UPEI's historic Dalton Hall converted to dedicated space for students
'I find that a lot of us are coming in more often than we used to'
After a year and a half, renovations are complete on one of UPEI's oldest buildings. Dalton Hall was constructed in 1917 and served as a men's residence. Now, it functions as a centre devoted to students.
Donna Sutton, the associate vice-president of students and registrar at UPEI, said one of the goals in the planning process was to ensure there would be open, communal spaces for students.
"This is a culmination of a number of years of effort to try and ensure that the services that students need to be successful in the classroom, outside the classroom, on campus, are consolidated in one place," she said.
Most of the resources students need are now housed in Dalton Hall. These include the admissions office, the international students centre, accessibility services and an experiential education hub.
Adaptable, flexible, resilient
Sutton said the purpose of the hub is to provide work opportunities for students.
"One of the best examples of that, is our faculty of sustainable design engineering where the bulk of that facility is a hands-on lab, where students are learning and creating all at the same time," she said.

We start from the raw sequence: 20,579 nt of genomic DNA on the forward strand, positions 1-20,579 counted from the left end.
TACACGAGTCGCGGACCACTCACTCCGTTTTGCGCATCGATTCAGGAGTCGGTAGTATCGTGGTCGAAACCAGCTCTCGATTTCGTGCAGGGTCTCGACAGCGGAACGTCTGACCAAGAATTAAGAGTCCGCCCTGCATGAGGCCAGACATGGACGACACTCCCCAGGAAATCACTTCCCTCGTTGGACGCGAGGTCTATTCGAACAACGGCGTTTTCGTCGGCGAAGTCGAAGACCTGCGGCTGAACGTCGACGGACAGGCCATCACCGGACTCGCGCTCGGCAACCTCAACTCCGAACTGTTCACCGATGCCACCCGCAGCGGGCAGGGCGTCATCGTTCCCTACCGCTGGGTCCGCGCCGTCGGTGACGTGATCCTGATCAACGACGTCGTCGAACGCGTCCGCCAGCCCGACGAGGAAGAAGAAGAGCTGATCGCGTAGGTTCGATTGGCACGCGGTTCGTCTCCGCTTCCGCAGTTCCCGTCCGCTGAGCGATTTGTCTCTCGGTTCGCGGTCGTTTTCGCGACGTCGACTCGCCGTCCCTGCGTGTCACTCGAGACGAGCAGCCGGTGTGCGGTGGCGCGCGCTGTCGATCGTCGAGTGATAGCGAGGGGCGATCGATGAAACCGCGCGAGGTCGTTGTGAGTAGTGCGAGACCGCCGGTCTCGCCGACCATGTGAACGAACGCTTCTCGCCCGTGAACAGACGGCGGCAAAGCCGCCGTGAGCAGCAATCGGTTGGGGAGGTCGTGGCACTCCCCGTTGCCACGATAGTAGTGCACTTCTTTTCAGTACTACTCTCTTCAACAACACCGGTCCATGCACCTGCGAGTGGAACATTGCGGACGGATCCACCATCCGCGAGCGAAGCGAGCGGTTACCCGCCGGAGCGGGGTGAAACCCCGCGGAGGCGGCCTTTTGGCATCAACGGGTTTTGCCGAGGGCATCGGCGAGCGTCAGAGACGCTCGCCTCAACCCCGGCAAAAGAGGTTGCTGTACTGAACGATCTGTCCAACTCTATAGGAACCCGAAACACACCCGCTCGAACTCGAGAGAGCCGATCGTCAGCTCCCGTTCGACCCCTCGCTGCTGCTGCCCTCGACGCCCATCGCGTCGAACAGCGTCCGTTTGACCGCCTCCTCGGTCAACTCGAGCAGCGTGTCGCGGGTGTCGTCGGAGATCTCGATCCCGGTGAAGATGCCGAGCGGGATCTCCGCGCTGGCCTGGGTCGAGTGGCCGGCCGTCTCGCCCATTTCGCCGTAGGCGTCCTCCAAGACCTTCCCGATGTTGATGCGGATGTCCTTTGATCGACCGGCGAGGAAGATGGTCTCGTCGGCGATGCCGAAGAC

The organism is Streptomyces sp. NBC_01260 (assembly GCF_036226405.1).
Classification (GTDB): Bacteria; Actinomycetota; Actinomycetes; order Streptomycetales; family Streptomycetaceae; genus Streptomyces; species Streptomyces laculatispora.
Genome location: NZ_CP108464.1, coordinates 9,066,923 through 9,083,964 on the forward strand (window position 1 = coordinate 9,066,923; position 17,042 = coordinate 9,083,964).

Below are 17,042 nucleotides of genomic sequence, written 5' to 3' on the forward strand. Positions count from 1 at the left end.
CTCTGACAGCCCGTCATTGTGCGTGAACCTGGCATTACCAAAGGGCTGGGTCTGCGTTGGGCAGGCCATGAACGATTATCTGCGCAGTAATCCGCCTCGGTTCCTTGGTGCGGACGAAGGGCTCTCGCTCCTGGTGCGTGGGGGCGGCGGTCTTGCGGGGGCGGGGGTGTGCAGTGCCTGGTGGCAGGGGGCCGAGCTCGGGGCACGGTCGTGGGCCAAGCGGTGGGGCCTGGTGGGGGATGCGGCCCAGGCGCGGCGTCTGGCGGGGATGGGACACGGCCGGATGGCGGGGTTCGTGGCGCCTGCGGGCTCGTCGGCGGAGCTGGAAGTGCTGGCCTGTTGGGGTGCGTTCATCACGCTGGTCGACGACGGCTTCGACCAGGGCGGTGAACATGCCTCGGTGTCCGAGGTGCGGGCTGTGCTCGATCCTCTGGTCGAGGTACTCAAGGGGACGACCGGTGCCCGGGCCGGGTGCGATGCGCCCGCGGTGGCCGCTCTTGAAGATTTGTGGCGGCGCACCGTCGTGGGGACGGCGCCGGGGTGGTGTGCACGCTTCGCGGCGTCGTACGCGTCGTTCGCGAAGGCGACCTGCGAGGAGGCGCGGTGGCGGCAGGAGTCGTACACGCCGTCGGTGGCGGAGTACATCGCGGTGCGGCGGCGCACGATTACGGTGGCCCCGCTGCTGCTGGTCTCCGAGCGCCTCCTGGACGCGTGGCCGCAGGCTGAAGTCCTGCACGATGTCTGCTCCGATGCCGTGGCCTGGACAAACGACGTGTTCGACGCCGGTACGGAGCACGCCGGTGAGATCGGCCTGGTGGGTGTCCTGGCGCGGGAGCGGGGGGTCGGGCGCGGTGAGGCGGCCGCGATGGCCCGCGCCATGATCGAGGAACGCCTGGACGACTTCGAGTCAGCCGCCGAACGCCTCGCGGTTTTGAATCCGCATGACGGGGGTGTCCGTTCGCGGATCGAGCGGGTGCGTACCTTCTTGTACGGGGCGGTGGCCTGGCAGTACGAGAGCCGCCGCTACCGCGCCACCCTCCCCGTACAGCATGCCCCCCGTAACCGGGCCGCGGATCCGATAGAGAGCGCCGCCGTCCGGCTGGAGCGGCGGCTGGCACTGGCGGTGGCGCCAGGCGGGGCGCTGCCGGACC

Sensory-friendly study and testing areas are also available in the building for those needing a more quiet area to concentrate.
"I think what this building provides for students are the services they need to be adaptable, to be flexible and to be resilient," said Sutton.
While the building features a more streamlined design, Sutton said architects were able to maintain the red brick of the original structure throughout.
Dalton Hall is also home to the Mawi'omi Centre that overlooks the campus from the top floor. Sutton said the centre is properly ventilated so students can perform smudging ceremonies.
Second-year environmental studies student Sonia Timbre said the space allows for more student interaction and camaraderie.
"It's very inviting, beautiful. I like the fact that there's a separate area for seating and to socialize, and the back room is to focus on our work and bounce off ideas," she said.
"I find that a lot of us are coming in more often than we used to."
In 2016, the federal and provincial government's provided $2.875 million for the project, while the university contributed an additional $409,900.